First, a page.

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I'm parsing an xml file with SAXParser and inside the handler I'm creating objects with one of the datamembers being the date.

The date on my XML file is in this format: 2010-12-28.

I can't find how to turn a string like that into a Date object though. And I also don't understand how to store it in a SQLite database, because there seem to be many formats (ones with hour/minutes/etc.)

And I need it stored in an object so I can calculate timespans etc.

Can someone help me with this?

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up vote 9 down vote accepted

You can use Java's Simple Date Format to format your date into a Date object that you can use to do calculations and such:


The parse string you want is "yyyy'-'MM'-'dd"

As for storing it into the SQLite database, you have a couple of options:

  • Store it as a string and convert it back to a date object when it comes out
  • (Preferred) Store it as a unix timestamp (Date.getTime() gives you the number of milliseconds since 1970, and you can store that value in the DB.) This way is preferred because you don't have to do so many (relatively expensive) conversions. You can simple do basic operations on the long timestamp values.

There are a couple of other options using SQLite's built in date functions (as described here), but ultimately if you want to pull it into the Android/Java code and manipulate it as a Date object you're going ot have to do a conversion.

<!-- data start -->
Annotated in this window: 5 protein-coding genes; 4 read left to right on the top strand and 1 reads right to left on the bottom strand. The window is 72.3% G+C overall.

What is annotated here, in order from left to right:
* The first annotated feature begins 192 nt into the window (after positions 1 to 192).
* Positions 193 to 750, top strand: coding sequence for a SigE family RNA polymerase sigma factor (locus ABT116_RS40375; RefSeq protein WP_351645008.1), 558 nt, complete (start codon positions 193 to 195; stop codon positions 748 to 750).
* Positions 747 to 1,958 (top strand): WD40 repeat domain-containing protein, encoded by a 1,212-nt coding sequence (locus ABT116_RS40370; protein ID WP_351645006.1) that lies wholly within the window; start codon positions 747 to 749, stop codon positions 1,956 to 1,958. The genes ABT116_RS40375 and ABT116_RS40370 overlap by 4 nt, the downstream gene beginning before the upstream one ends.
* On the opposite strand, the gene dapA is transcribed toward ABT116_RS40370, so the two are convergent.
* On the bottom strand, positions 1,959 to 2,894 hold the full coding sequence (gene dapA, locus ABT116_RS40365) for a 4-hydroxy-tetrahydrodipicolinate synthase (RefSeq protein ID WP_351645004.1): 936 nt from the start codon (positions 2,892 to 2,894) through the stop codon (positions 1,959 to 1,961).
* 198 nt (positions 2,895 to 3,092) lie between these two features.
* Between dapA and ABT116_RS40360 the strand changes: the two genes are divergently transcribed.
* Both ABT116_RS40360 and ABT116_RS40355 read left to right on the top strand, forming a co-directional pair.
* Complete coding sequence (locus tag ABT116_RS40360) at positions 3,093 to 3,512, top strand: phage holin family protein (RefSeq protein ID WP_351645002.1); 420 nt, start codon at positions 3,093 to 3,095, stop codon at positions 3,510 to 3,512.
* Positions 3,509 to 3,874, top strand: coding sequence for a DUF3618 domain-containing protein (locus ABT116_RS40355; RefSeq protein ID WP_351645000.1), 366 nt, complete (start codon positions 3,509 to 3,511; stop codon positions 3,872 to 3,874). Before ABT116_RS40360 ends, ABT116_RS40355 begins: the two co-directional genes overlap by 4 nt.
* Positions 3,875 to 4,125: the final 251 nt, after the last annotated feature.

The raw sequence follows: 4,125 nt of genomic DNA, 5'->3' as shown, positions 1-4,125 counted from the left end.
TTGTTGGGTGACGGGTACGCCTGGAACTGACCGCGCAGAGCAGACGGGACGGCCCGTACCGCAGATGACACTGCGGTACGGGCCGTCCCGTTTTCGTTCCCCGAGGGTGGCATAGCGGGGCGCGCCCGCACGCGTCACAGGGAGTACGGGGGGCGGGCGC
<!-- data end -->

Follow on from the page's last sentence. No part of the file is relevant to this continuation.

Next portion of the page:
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What data type should I use for the timestamp in SQLite, simply text? – networkprofile May 7 '11 at 17:36
@Sled if you go with the first option you would use text. However the preferred option would be to use the unix timestamp deal, in which case you would use integer (which can hold Java long values) – debracey May 7 '11 at 17:56
Alright, thanks, I went with the preferred option and used integer. One last question: Is there any class that helps with calculating dates etc? I want to do things like see if the date has passed already etc.. – networkprofile May 7 '11 at 18:46
The Date class a lot of operations on it, one is compareTo and you can compare it to another date. You could check the return value of compareTo to figure out if the date has passed -- something like if(olderDate.compareDate(newerDate) < 0) – debracey May 7 '11 at 19:12

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